The American government as we have it today started in 1789. George Washington was as much named as the President as he was elected. He was not challenged for the office and that was true in 1793 when he started his second term. People today might find it hard to believe, but the founders of our republic for the most part found the idea of political parties repugnant. They felt that such a division would inevitably led to the downfall of the nation. The national elections in 1796 changed all that when Federalists, lead by Adams defeated Democratic-Republicans lead by Jefferson. That happened in large part because of Washington supporting Adams as the next president. But even then the politics of party affiliation lasted only as long as there was an actual election in progress.
In the years between 1789 and 1860 there were a number of national parties that elected a president. The last of these were the Whigs. The parties of the early 19th Century were mostly focused on the issues of the day, chief among them was slavery, conditions for accepting new states, and American expansion. Other issues such as temperance, religious conservatism, and economics were relatively unimportant to the average voter. The only election where economics played a major role was in 1840 which saw Martin Van Buren elected after crop failures and cotton price collapse during the Jackson administration. Ironically, Van Buren was Jackson’s vice-president. Such a scenario is unimaginable today.
The politics of the 21st Century have become so divisive that it is anyone’s guess as to how much progress any Congress will make between elections. It seems that one party or the other becomes extremely stubborn about a particular piece of pending legislation that the idea of finding middle ground is hopeless. Each party, however, is quick to point out how it is the other that is obstructing progress. The truth is, both are guilty. They are so tied to making a political point that they forget what they were elected to do.
Two of our three parts of government, executive and legislative, are commanded in the Constitution to do the will of the people. Only the judicial is exempt except that it is the will of the people that the judicial protect us from illegal and unconstitutional acts.
Even though I am still a registered Democrat, there has never been a time in my adult life that I have always held views that one party or the other embraces as its own. It is my firm belief that I am actually in the majority in that respect. I think the number of people who hold only conservative or only liberal views is in the minority of either side or even when combined.
Our elected official seem wont to bring us the bad news. Neither side is willing to stand up and admit that one of the prime functions of government is that of regulation and taxation. Article 1 Section 8 of the constitution specifically says, congress has the power “To regulate Commerce with foreign Nations, and among the several States, and with the Indian Tribes” and then by the Sixteenth Amendment which say, “The Congress shall have power to lay and collect taxes on incomes, from whatever source derived.” Our founders recognized immediately that commerce unregulated was detrimental to the nation as a whole.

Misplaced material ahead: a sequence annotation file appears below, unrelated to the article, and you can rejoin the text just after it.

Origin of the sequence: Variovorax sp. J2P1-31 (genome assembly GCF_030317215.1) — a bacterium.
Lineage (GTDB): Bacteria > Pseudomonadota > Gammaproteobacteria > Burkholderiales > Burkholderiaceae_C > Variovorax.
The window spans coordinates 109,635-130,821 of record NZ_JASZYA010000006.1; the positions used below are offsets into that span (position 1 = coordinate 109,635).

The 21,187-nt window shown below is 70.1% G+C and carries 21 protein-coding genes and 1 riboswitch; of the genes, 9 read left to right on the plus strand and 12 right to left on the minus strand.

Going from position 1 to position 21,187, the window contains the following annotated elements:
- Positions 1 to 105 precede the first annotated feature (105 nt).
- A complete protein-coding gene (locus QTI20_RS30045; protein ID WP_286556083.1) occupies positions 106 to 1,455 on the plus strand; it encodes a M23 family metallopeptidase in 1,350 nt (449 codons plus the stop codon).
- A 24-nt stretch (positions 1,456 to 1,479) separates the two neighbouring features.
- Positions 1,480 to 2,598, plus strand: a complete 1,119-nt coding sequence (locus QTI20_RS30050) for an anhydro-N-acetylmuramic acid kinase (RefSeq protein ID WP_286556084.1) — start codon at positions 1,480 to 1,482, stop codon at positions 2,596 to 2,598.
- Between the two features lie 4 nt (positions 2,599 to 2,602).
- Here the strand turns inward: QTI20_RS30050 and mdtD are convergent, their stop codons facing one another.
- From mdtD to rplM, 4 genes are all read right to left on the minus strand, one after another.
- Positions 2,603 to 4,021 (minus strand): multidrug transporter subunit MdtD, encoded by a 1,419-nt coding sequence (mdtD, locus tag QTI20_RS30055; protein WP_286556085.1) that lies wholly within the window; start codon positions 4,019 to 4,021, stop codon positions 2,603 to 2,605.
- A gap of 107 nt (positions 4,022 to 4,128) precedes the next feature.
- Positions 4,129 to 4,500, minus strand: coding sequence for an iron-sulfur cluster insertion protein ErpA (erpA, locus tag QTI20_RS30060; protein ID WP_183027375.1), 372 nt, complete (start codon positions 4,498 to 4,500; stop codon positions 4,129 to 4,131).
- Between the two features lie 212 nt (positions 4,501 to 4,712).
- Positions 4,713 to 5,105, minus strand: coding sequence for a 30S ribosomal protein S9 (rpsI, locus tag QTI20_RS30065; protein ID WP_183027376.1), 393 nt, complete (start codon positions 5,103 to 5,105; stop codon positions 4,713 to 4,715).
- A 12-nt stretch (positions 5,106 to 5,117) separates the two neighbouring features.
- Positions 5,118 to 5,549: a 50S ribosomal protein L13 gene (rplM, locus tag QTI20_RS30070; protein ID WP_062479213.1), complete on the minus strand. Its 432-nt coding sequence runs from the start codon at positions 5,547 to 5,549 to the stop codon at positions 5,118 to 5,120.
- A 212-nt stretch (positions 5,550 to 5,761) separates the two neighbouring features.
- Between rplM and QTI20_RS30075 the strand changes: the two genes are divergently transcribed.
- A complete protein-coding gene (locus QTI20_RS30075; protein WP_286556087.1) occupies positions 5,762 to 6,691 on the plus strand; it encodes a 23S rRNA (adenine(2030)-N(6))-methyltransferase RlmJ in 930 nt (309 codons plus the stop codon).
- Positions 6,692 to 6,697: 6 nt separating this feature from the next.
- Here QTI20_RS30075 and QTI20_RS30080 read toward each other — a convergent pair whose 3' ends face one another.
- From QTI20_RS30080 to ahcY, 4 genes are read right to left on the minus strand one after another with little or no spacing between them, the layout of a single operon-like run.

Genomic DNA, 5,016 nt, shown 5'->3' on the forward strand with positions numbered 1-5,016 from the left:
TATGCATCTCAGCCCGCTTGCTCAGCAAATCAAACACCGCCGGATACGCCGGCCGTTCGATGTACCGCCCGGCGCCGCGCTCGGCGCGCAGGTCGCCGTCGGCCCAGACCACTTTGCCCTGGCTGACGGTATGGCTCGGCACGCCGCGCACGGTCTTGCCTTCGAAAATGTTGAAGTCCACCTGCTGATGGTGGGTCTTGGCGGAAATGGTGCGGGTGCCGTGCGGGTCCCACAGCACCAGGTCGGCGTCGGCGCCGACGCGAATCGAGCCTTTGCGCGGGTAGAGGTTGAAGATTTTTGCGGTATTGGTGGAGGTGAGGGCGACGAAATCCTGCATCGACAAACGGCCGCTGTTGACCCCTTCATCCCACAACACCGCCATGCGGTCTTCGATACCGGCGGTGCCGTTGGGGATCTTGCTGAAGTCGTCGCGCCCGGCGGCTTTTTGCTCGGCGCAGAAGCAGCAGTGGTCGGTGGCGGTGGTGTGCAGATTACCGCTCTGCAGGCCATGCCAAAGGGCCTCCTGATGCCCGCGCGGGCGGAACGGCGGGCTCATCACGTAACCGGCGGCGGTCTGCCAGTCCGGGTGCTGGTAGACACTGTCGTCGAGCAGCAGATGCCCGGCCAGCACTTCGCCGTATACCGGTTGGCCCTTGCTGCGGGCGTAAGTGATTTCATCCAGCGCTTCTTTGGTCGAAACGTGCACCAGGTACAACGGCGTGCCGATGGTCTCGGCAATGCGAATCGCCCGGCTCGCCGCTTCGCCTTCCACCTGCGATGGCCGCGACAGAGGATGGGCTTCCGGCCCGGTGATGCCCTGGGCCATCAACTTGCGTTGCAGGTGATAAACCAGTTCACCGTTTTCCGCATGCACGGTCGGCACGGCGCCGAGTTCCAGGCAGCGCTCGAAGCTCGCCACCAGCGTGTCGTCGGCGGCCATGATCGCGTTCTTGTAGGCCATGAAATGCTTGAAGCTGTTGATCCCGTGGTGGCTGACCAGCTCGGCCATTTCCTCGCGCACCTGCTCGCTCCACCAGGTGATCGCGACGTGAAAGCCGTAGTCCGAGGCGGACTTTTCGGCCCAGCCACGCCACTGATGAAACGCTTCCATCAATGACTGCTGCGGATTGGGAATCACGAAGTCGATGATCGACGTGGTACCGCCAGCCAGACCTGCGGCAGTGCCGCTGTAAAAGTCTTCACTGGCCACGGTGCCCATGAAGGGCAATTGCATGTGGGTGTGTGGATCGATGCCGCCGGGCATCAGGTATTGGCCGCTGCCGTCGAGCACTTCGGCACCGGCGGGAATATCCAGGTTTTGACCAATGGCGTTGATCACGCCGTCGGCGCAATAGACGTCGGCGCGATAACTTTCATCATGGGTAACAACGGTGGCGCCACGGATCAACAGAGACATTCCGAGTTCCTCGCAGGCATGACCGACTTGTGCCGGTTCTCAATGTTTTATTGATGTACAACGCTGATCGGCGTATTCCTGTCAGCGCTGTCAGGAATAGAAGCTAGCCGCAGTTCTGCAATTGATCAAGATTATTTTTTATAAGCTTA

In the Preamble to the Constitution is the phrase, “to promote the general welfare.” The preamble has one simple purpose. It sets out the ideals that are the basis for everything that is written in the document. Part of the oath of office that all public officials takes is to uphold the constitution. It is my opinion that about 2 seconds after they take the oath of office, our elected officials choose to forget the words they have just spoken. They are not there to do what they think is right, but what we desire and to insure that our general welfare is of highest priority.
I maintain that all 535 members of Congress are guilty, to one degree or another, of substituting the will of the people and their common good, with the desires of party leadership and their political goals. Each of them is allowed to be in congress if they act as an independent agent of those who elected him. They should make it a point of honor, the duty of conscience, and the directive of the people, to carry out the will of those who elected them independent of their own personal feelings on any issue without exception. To put a point on it, I am 100% anti-abortion, however, were I elected to congress I would always vote in line with the majority of the people I represented which where I live means voting to uphold a woman’s right to free access to abortion. In such issues in particular, my personal point of view is irrelevant when it comes to doing the will of the people.
The answer to my initial question is an emphatic yes! Politics in this nation now reigns supreme. And while such politics sometimes is in line with what the people desire, more often than not, it is an impediment to progress the nation dearly needs. Politicians need to stop talking about making hard decisions, they need to follow through. We are presently heading down a road to self-destruction if the politics of today is allowed to continue unchanged.